In the Fact Sheet, the IRS gives examples of factors that, considered along with all the facts and circumstances, could point to reasonable cause for non-willful failure to file an FBAR and therefore a lesser or no penalty:

  • Taxpayer’s reliance upon the advice of a professional tax advisor who was informed of the existence of the foreign financial account;
  • Legitimate purpose for establishing the unreported account;
  • A lack of any intentional effort to conceal income or assets related to an unreported foreign account that was established for a legitimate purpose; and
  • A lack of any material tax deficiency related to an unreported foreign account.

Factors identified as potentially weighing against a finding of reasonable cause, on the other hand, are:

  • Failure by the taxpayer to disclose a foreign financial account to his or her tax return preparer;
  • Background and education of the taxpayer indicating that he or she should have known of the FBAR reporting requirements; and
  • A tax deficiency related to the unreported foreign account.

For information about the reasonable cause exception to the FBAR penalty, the Fact Sheet references Internal Revenue Manual (“IRM”) 4.26.16, Report of Foreign Bank and Financial Accounts (FBAR). The IRM provides that although the reasonable cause factors described in relation to U.S. income tax filing requirements and penalties are not directly applicable to delinquent FBARs, the income tax factors may be relevant in determining whether the FBAR violation was due to reasonable cause. When pursuing the reasonable cause argument, it is critically important to analyze the facts applicable to the taxpayer, substantiate the facts with affidavits or other evidence, and ensure the reasonable cause argument is supported by existing law.

Conclusion

The IRS has cautioned that it is still considering issues related to delinquent returns of U.S. Taxpayers residing abroad and will provide additional information. However, in the interim the Fact Sheet provides welcome guidance as to the criteria that a U.S. Taxpayer residing outside of the United States must establish to avoid penalties for noncompliance with U.S. income tax and FBAR filing obligations. The Fact Sheet does not provide a general amnesty, but does provide a basis on which to re-enter the U.S. tax system without draconian penalties. Persons who believe they qualify for the reasonable cause exception should carefully consider the benefits and implications of remedying delinquent U.S. tax filings.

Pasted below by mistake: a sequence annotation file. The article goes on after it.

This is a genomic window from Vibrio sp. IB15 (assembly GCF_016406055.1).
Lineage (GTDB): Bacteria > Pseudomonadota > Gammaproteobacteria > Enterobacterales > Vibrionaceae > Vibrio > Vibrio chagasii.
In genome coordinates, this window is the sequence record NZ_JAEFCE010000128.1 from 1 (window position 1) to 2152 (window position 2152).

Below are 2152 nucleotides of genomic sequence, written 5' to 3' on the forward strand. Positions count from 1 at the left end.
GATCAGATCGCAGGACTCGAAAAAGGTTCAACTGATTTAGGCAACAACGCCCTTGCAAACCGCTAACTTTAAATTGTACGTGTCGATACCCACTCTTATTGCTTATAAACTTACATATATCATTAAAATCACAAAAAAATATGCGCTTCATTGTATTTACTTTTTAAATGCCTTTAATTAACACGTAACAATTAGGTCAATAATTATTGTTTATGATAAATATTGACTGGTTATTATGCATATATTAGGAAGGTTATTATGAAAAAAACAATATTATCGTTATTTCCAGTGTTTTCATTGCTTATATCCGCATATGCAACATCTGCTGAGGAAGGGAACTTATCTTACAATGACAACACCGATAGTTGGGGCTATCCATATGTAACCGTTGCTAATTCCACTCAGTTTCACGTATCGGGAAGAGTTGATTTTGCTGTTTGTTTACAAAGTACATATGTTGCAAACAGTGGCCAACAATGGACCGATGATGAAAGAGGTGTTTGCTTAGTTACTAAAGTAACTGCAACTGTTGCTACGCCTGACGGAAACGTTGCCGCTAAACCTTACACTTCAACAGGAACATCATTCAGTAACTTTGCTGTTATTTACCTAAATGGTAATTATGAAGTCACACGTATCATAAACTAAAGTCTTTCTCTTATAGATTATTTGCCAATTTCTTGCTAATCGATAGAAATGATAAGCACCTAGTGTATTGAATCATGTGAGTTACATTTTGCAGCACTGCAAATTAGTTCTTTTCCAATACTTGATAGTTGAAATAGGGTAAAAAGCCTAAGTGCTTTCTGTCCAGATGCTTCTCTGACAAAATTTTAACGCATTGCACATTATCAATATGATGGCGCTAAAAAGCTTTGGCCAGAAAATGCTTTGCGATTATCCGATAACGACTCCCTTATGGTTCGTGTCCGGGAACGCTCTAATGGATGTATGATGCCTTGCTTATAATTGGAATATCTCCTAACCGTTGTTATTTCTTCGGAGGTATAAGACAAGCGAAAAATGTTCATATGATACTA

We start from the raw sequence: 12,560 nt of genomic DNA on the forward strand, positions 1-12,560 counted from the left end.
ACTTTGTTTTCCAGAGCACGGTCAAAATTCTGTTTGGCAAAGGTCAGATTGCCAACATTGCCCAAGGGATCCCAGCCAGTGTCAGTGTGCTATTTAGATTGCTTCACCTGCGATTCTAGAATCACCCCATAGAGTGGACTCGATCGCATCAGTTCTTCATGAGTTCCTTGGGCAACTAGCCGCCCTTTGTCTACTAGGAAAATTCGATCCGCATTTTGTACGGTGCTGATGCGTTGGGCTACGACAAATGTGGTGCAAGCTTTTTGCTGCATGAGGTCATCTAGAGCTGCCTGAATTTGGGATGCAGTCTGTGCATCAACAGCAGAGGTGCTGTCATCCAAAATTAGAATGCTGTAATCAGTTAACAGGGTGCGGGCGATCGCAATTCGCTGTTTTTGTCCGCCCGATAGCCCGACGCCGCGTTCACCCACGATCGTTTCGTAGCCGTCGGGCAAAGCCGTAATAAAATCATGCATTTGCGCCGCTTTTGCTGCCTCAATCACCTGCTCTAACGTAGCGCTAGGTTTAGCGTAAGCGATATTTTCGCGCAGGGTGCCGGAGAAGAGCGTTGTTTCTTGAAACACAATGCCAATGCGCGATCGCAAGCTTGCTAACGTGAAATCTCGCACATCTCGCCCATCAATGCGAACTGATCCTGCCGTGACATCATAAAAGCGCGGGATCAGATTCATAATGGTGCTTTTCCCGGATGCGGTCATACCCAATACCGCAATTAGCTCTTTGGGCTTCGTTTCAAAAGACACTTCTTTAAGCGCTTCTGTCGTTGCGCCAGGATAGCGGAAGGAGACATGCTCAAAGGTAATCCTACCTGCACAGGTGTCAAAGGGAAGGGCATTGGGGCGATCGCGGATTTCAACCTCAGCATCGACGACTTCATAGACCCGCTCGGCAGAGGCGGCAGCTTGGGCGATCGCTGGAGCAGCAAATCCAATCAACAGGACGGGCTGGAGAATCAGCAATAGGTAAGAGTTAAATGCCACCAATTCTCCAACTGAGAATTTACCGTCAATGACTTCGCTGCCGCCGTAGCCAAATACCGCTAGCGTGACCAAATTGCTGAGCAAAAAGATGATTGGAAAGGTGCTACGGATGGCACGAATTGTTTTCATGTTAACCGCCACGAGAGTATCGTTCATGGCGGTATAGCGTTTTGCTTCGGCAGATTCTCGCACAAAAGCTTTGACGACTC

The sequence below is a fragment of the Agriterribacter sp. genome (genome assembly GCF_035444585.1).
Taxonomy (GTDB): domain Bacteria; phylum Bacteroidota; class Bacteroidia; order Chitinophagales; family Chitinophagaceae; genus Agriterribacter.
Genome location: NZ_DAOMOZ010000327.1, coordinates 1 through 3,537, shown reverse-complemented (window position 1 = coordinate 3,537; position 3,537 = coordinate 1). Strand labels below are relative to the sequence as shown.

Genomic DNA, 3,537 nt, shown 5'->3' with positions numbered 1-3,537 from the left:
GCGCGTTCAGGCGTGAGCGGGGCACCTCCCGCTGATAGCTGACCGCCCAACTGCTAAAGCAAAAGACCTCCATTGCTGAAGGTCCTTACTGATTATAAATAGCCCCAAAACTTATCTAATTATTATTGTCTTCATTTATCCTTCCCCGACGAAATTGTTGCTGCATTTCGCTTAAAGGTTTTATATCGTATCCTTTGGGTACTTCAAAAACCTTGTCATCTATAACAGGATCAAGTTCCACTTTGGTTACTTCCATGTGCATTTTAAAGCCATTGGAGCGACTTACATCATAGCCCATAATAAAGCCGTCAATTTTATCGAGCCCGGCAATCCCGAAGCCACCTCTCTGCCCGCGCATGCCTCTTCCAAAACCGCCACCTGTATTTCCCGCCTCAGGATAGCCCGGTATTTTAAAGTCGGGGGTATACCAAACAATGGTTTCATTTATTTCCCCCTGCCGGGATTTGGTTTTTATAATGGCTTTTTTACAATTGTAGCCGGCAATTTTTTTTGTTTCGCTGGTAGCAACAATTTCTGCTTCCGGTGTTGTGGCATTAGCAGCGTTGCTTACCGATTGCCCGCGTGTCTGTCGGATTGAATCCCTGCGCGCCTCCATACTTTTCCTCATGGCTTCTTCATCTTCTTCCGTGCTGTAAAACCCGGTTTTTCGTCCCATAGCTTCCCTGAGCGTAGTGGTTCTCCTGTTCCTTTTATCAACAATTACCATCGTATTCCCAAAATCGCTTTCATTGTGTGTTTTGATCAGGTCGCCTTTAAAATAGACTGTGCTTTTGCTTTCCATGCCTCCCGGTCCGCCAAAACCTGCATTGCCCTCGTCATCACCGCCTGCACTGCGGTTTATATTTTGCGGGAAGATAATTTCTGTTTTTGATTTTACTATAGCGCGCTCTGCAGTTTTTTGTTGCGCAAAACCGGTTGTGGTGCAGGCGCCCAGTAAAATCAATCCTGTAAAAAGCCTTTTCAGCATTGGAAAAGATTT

For more information about filing U.S. federal income tax returns or making FBAR filings, please contact Gary P. Tober, Ada Ko, or any of the other members of the GSB Tax and Benefits Group.

Circular 230 Disclosure. The income tax principles, rules, and outcomes discussed in this alert are intended to be used solely for general informational purposes. The information contained in this alert is not intended to be used, and cannot be used, for the purpose of avoiding U.S. federal tax penalties. Further, this alert is not intended and cannot be relied upon by, or marketed to, others. Please contact us if a formal penalty-protection federal income tax opinion is desired with respect t the matters discussed herein.


1FS-2011-13, December 2011. Note that the Fact Sheet is provided by the IRS for information purposes only, and it may or may not apply to a particular taxpayer’s situation.

2U.S. citizens and residents are required to file a U.S. federal income tax return for any year in which gross income is equal to or greater than the applicable exemption amount and standard deduction. This amount varies by year, but in 2010 the amount was US$9,350; in 2011 the amount is US$9,500.

3The penalty for the failure to file a U.S. tax return or failure to pay the amount of tax shown on the U.S. tax return can each be up to twenty-five percent (25%) of the amount of tax shown on the tax return. IRC 6651.

4Generally, FBAR must be filed by U.S. persons having a financial interest in or signature authority or other authority over any financial account in a foreign country if the aggregate value of the foreign accounts exceeds $10,000 at any time during the calendar year.